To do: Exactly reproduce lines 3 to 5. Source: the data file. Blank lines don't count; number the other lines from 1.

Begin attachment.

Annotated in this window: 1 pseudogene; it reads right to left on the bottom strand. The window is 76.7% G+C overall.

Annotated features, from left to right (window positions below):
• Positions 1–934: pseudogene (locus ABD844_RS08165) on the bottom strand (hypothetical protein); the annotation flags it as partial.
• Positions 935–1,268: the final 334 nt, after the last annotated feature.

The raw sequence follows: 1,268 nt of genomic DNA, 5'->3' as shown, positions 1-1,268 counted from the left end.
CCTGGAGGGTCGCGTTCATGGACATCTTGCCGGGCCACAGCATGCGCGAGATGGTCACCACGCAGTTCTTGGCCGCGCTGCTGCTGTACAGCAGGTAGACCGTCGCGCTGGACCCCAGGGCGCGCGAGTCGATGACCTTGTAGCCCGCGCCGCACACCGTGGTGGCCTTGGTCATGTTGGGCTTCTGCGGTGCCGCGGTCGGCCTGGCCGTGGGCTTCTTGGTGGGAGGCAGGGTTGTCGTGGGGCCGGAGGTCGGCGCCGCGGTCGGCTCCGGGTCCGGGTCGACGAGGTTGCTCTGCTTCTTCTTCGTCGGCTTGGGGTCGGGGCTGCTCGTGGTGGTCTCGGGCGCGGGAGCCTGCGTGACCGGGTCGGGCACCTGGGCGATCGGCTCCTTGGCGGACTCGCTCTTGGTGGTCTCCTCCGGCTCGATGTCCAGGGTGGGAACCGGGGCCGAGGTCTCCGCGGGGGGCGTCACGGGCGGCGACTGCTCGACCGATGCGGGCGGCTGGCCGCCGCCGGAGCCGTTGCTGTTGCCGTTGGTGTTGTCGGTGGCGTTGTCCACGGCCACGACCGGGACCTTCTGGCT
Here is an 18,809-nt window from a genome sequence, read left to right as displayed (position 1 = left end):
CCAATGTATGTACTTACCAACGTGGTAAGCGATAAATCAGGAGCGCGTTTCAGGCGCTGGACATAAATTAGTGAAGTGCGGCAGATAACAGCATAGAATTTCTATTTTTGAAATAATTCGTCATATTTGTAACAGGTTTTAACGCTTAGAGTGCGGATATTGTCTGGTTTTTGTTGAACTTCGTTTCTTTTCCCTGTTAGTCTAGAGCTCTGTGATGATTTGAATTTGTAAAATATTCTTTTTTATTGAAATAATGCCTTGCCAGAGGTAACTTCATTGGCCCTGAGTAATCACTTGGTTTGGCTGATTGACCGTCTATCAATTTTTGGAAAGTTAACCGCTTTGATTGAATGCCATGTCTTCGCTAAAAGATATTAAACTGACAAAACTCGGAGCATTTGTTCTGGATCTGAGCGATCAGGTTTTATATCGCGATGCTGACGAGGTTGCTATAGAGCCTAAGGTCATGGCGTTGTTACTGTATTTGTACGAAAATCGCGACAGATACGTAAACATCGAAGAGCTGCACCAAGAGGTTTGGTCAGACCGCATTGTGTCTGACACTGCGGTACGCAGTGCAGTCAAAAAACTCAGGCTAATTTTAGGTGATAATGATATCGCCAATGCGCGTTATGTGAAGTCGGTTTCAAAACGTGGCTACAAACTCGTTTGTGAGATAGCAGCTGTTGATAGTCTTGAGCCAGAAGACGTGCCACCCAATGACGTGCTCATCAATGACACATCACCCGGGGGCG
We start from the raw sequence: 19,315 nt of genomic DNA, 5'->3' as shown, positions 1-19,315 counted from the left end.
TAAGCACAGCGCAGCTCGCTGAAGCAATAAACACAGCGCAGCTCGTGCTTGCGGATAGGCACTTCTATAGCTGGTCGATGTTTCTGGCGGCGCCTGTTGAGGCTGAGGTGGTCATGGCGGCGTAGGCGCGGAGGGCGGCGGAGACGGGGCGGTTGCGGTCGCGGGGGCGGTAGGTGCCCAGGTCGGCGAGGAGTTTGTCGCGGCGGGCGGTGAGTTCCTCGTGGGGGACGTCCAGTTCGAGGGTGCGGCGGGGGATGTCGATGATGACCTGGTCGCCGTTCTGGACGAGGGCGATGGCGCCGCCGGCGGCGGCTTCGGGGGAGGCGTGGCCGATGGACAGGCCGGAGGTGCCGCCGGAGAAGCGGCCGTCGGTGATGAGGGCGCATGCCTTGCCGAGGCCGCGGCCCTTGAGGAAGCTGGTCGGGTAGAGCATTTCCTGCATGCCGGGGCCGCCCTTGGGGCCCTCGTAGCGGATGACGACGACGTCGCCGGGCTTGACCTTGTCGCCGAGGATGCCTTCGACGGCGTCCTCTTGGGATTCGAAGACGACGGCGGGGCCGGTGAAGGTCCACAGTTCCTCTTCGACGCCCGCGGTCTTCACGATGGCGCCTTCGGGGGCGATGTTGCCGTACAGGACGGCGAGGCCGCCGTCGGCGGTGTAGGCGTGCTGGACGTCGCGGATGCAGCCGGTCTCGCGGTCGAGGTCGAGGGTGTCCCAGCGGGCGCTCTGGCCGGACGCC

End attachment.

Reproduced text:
• Positions 1–934: pseudogene (locus ABD844_RS08165) on the bottom strand (hypothetical protein); the annotation flags it as partial.
• Positions 935–1,268: the final 334 nt, after the last annotated feature.

The raw sequence follows: 1,268 nt of genomic DNA, 5'->3' as shown, positions 1-1,268 counted from the left end.